Admittedly, it must be not easy mentally to try to match Alonso in the same machinery. In his over 20 years in the pinnacle of open-wheel motorsport, he has only scored fewer points than his teammate on two occasions over the course of a full season.

Stroll has stated to media that the dynamic with his teammate is good, and that they work together really well. But behind the scenes, he may be struggling with the realisation that he is worlds apart from Alonso, as the gulf in Championship points suggests.

No one has ever made the Canadian look as poor and out of form in his F1 career; he matched Felipe Massa in 2017, beat Sergey Sirotkin the year after and kept close company to four-time World Champion Vettel in their two years together as teammates. But the points difference doesn’t lie, and thus there is nowhere for Stroll to hide – certainly not behind his potential – this time round. He couldn’t even hide his frustrations from the camera at the most recent grand prix.

The weight of public opinion and a lack of drive

Ask yourself this: would you stay on a career path if you feel like you are never really appreciated for the work that you do? Add onto that the fact that you have never had a passion for your career; is there any reason to remain?

This is what Stroll is most likely grappling with at this present moment. While he has never publicly admitted it himself, respected figures in the paddock believe that Stroll doesn’t have his heart in F1.

Speaking on the Chequered Flag podcast, journalist Andrew Benson believes that Stroll never reached his true potential because he doesn’t have the desire to. He said: “He’s got talent, Lance Stroll, there’s no question about that.”

“But he’s not consistent and people who know him say he doesn’t work hard enough.”

Rumours suggest that Stroll is even considering a career in tennis. And why not, he has every right to pursue his dreams and do what he actually loves and enjoys doing, instead of pandering to his father’s wishes for his son to be a world champion.

Furthermore, Stroll has been the target of online abuse for much of his F1 career, primarily stemming from his background as the son of an affluent business owner, who pretty much paid for his son’s seat in the sport long before buying an F1 team.

Sky Sports F1’s Ted Kravitz spoke to Stroll in the mountains of Revelstoke in Canada, with the latter weighing in on the hate that he receives as a pay driver. He said:

“Naturally, there’s a big group of people that because of my background, where I come from, kind of don’t support me or don’t always give me the credit that I’m due.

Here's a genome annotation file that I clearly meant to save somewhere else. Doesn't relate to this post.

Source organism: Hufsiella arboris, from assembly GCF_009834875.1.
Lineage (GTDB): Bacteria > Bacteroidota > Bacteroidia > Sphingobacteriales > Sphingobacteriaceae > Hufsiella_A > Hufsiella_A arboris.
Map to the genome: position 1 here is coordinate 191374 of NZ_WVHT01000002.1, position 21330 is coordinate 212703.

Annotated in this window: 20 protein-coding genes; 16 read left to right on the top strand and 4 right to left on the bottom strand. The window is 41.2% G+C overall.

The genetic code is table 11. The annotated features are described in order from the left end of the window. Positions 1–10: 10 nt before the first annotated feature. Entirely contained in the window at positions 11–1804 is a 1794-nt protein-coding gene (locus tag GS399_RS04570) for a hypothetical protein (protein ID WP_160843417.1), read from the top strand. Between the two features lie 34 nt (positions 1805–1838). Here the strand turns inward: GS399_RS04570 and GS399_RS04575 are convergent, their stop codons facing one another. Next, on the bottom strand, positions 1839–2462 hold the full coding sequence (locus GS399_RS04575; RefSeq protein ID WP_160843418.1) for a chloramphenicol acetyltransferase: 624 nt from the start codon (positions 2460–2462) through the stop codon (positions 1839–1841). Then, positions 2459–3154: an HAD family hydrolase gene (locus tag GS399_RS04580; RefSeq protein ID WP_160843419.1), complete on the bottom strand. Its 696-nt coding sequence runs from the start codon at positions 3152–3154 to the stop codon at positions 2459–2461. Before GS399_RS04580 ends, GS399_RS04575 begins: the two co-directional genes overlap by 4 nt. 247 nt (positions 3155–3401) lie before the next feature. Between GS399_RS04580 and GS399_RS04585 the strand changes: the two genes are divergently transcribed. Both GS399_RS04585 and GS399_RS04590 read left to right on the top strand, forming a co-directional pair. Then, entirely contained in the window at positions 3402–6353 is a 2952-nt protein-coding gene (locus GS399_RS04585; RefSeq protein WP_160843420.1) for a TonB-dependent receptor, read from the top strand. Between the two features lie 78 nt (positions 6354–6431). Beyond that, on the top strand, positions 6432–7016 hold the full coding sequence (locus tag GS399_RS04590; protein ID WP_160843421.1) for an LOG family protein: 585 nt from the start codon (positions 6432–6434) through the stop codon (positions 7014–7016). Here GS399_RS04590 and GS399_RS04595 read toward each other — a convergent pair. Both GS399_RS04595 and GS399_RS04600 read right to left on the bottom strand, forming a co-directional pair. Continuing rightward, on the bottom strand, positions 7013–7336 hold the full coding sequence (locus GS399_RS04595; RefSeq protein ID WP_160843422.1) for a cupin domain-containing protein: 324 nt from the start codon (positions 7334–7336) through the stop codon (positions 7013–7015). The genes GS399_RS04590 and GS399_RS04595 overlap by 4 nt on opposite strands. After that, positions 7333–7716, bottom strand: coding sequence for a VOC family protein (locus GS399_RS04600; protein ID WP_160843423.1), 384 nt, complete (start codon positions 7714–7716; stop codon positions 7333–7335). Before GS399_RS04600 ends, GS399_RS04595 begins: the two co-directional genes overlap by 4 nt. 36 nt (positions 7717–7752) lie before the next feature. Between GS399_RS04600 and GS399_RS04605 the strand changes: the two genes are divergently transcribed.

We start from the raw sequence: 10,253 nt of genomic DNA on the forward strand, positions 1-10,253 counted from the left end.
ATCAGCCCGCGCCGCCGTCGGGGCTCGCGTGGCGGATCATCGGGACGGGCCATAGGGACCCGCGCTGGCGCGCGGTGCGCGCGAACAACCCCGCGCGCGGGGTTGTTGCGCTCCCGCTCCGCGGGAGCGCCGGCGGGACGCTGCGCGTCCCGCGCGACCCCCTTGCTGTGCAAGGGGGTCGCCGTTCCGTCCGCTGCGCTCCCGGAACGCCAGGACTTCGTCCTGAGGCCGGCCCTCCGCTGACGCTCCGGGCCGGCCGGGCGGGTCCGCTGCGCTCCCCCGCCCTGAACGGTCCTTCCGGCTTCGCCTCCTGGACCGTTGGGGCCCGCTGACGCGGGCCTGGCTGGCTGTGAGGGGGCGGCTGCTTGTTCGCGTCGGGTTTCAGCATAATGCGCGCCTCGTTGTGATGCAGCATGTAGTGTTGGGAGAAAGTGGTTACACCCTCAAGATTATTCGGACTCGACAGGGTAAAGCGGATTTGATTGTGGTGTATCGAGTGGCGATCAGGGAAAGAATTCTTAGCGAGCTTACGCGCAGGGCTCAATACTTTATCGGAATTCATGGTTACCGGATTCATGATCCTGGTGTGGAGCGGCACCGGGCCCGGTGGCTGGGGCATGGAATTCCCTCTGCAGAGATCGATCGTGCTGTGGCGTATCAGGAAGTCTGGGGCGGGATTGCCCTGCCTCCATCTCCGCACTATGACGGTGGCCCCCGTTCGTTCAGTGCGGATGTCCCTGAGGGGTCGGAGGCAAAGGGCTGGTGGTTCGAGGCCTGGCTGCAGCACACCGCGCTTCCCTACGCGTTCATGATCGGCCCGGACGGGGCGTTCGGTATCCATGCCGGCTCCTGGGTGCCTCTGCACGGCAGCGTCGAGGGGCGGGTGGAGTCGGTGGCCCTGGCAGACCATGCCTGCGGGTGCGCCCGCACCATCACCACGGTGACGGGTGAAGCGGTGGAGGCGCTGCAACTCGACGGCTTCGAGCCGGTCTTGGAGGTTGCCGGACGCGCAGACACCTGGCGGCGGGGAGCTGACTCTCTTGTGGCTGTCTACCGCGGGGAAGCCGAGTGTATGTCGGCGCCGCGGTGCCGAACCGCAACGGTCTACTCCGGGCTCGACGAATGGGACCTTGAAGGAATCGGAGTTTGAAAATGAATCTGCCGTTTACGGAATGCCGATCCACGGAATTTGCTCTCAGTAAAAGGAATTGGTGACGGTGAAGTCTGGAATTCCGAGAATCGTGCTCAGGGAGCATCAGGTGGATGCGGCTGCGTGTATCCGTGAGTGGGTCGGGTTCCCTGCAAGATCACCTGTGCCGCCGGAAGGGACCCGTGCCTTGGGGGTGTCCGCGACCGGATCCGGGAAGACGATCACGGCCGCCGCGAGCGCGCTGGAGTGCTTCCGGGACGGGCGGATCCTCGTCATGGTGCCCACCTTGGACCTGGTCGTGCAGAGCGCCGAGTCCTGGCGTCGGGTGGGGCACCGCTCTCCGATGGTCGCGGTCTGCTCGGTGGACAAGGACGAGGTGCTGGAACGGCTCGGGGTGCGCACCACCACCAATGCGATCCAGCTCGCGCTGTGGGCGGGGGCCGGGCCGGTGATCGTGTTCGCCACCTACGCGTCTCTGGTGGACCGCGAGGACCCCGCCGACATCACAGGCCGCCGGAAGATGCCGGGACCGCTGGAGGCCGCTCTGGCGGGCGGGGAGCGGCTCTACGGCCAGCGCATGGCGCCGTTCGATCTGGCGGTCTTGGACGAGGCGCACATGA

“I’ve recognised that over the years and try not to pay so much attention to that because it’s negative energy and I like to surround myself with positive energy.”

That positive energy, by virtue of his previous strong performances and hunger to beat his rivals, has dwindled over the years and is possibly non-existent in a 2023 which has been nothing short of a disappointment for the Canadian.

Before, his pole positions, his top-three finishes, his consistent points-scoring was something he could stand on and tell himself that he was doing a good enough job. With all of that evidently missing from his 2023 campaign, perhaps Stroll is starting to see truth in the criticisms he so regularly receives from F1 fans around the world.

Why this year could be his last
Formula 1: Lawrence Stroll a major hypocrite for Andretti comments
Lawrence Stroll, Lance Stroll’s billionaire father (Image Credit: Getty Images)

Aston Martin sit P4 in the Constructors’ Championship standings, clinging on by just 11 points from a resurgent McLaren team. The truth remains, however, that if Stroll could hold a candle to teammate Alonso over a season, Aston Martin would be battling for P2 in the Championship, rather than P4.

The 24-year-old has a rolling contract with the Silverstone-based outfit. His father rather handily owns the team that he races for, which means no one really knows when or if his contract has an expiry date.

But the flipside to having such a contract is that his dad could snap his fingers at any moment and swap Stroll for another driver. While Lawrence has high ambitions for his son, calls for the team owner to make the “right call” are becoming ever louder and stronger as the season draws to an end.

At the end of the day, Stroll Sr. has stated that he wishes for Aston Martin to win races and Championships. In that case, he can’t avoid the fact that Lance is preventing his team from doing just that.

There are plenty of capable drivers waiting in the wings to pounce on an empty Aston Martin seat should Stroll leave F1. The most obvious candidates are the team’s reserve drivers, Felipe Drugovich and Stoffel Vandoorne. Either way, many believe that Stroll should make way for younger talents that have a chance to improve, which the Canadian hasn’t done for the last several years.

However, another thing that Stroll hasn’t done is give up. His antics at the Qatar Grand Prix suggest that although he may envision a future where his father replaces him, he isn’t ready to let that happen just yet. He will be hoping that he can redeem himself and prove to himself and fans alike that he deserves to stay in the sport for the foreseeable future.

Feature Image Credit: Zak Mauger